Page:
REVERSE at 2 years: CRT may help prevent progression in early HF

Two-year results from the REVERSE trial help support the proposition that cardiac resynchronization therapy may be beneficial in patients with class 1 and 2 heart failure. The results, which were presented initially last March at the American College of Cardiology meeting, have been published online as an expedited paper in the Journal of the American…

Click here to continue reading…

Fish and heart failure: the one that got away

Although consumption of fish or fish oils is widely believed to protect against coronary disease, the role of fish in preventing heart failure has not been well studied. One previous observational study by Mozaffarian and colleagues found a beneficial effect. Now a new study from Europe has failed to confirm that finding….

Click here to continue reading…

Invitation to Readers: My Mighty Team

Dear CardioBrief Reader, I am pleased to invite you to become one of the first users of an innovative new website, My Mighty Team, that has just entered beta testing. MIGHTY is a completely free social networking site designed to help people achieve goals such as losing weight, quitting smoking, or exercising more, by using small,…

Click here to continue reading…

Home care for acute decompensated heart failure?

Each year in the US there are more than 1 million hospital admissions for acute decompensated heart failure (ADHF). Half of these patients are rehospitalized within 6 months of discharge. Now a small study from Italy raises the possibility that home treatment for these patients may be safe and might even reduce rehospitalizations….

Click here to continue reading…

FDA adds pancreatitis warning to Januvia label

The FDA has revised the prescribing information for Januvia (sitagliptin) and Janumet  (sitagliptin/metformin), adding information about reported cases of acute pancreatitis in 88 cases. The FDA recommends that doctors monitor patients  for acute pancreatitis after initiating sitagliptin or increasing the dose. Merck, which manufactures sitagliptin, released a statement saying it “believes these data do not…

Click here to continue reading…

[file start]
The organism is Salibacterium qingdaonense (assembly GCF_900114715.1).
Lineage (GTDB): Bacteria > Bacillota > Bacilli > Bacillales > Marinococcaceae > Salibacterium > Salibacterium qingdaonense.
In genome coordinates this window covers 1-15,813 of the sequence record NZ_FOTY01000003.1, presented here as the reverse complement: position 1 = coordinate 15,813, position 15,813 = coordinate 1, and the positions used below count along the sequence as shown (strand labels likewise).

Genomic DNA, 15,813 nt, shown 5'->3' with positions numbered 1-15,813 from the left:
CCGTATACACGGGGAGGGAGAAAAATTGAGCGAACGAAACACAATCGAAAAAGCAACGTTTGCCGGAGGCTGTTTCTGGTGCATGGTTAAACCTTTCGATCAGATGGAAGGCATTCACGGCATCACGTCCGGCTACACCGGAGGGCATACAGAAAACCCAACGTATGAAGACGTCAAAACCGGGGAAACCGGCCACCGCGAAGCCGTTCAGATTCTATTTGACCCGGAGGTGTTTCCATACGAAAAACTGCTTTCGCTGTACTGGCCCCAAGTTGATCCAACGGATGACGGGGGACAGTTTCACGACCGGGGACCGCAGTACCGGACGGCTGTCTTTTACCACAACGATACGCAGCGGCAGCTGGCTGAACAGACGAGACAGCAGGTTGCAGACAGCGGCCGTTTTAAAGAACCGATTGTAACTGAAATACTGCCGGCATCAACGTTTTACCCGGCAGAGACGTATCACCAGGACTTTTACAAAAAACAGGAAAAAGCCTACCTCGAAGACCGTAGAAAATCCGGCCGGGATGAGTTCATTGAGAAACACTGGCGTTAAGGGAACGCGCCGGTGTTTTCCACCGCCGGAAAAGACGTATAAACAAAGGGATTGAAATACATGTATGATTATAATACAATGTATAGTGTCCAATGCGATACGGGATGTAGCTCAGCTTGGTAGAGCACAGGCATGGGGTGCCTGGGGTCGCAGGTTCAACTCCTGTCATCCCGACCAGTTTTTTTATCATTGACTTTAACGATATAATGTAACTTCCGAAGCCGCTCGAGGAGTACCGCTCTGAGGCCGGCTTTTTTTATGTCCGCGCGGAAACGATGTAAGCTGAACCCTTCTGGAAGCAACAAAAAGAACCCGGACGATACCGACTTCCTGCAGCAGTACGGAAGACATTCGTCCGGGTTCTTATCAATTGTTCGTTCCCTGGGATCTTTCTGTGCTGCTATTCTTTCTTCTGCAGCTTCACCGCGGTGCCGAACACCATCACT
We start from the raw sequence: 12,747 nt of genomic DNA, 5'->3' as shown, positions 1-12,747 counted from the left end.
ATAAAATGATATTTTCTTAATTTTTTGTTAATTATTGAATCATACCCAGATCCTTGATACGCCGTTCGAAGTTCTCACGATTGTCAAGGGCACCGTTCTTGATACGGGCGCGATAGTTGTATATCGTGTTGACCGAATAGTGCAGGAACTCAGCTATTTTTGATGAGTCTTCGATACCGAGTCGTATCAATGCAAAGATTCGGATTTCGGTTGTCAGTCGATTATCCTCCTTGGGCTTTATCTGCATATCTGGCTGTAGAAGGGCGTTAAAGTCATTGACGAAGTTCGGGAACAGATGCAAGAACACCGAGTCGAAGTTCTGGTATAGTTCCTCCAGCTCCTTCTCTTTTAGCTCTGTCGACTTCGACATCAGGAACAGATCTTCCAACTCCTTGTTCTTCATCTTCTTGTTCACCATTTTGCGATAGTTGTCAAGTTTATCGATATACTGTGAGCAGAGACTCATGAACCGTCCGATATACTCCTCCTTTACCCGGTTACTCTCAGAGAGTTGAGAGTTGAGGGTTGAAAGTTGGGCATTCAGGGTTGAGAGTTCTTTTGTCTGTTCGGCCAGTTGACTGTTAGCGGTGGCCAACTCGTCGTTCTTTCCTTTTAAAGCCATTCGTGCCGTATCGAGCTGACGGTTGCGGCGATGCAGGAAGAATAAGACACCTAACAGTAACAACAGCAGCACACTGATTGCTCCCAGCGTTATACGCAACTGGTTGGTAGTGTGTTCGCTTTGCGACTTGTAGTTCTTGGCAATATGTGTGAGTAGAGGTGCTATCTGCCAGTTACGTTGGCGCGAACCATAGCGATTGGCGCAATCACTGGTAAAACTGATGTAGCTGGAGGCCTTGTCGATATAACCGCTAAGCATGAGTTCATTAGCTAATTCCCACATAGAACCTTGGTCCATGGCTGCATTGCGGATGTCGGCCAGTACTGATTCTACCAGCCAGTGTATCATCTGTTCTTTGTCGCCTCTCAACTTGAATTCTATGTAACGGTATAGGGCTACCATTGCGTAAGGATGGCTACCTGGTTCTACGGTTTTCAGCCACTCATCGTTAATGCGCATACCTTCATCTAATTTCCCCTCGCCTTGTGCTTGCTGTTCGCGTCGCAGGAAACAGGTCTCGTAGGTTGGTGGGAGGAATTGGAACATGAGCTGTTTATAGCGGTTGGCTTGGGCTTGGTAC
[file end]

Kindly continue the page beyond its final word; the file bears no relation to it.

Cholesterol prescriptions from Senators Schumer, Grassley, and Nelson

It’s only a very small moment within the enormous ongoing debate over health care reform, but a recent exchange in the US Senate over cholesterol remedies highlights the potential pitfalls when politicians talk about medicine. As reported by David Herzenhorn in the New York Times, New York’s Senator Charles Schumer “said his doctor had directed…

Click here to continue reading…

TCT: COGENT provides reassurance on use of PPIs with clopidogrel

PPIs don’t dampen the efficacy of clopidogrel, according to the results of COGENT, an important new randomized study presented at TCT by Deepak Bhatt. The study may finally put to rest the considerable concern this issue has raised in the past few years….

Click here to continue reading…

TCT: Ticagrelor again shows benefits in PLATO invasive substudy

New results from a subset of the PLATO trial show that ticagrelor was more effective than clopidogrel in preventing events in ACS patients undergoing an invasive strategy. Under development as Brilinta by AstraZeneca, ticagrelor is an oral, reversible antiplatelet drug with a rapid onset of action. The main results of PLATO in 18,624 ACS patients…

Click here to continue reading…

TCT: FAME extends its 15 minutes out to 2 years

FAME probably won’t live forever but it’s still going strong at 2 years. Long term results of the Fractional Flow Reserve (FFR) vs. Angiography in Multivessel Evaluation (FAME) trial were presented on Wednesday at TCT….

Click here to continue reading…

Gregg Stone no longer chairman of Cardiovascular Research Foundation

Updated—According to the website of the Cardiovascular Research Foundation, Gregg Stone is no longer the chairman of CRF. In addition, Stone is identified as the “immediate past chairman” of CRF in the press release for the SPIRIT IV trial issued by Abbott. As CardioBrief reported yesterday, Stone’s predecessor as chairman, and the founder of the CRF,…

Click here to continue reading…

TCT: Xience outperforms Taxus in SPIRIT IV, but no difference in diabetics

The Xience V outperformed the Taxus Express 2 in the SPIRIT IV Trial, but didn’t do any better or worse in the highly anticipated subset of diabetic patients. The results were presented at TCT 2009 during the Late Breaking Trials session on Wednesday by Gregg Stone. At one year, the trial’s primary endpoint– the rate…

Click here to continue reading…

Senators ask Columbia: did Martin Leon fail to disclose millions of dollars received from industry?

Updated– Senators Herb Kohl and Charles Grassley have once again raised the issue of potentially undisclosed conflicts of interest involving Martin Leon and the Cardiovascular Research Foundation he founded. The senators’ letter coincided with TCT 2009, the group’s well-known annual meeting for interventional cardiologists, which is now taking place in San Francisco. The senators’ letter…

Click here to continue reading…

ACC/AHA publish new performance measures to prevent CV disease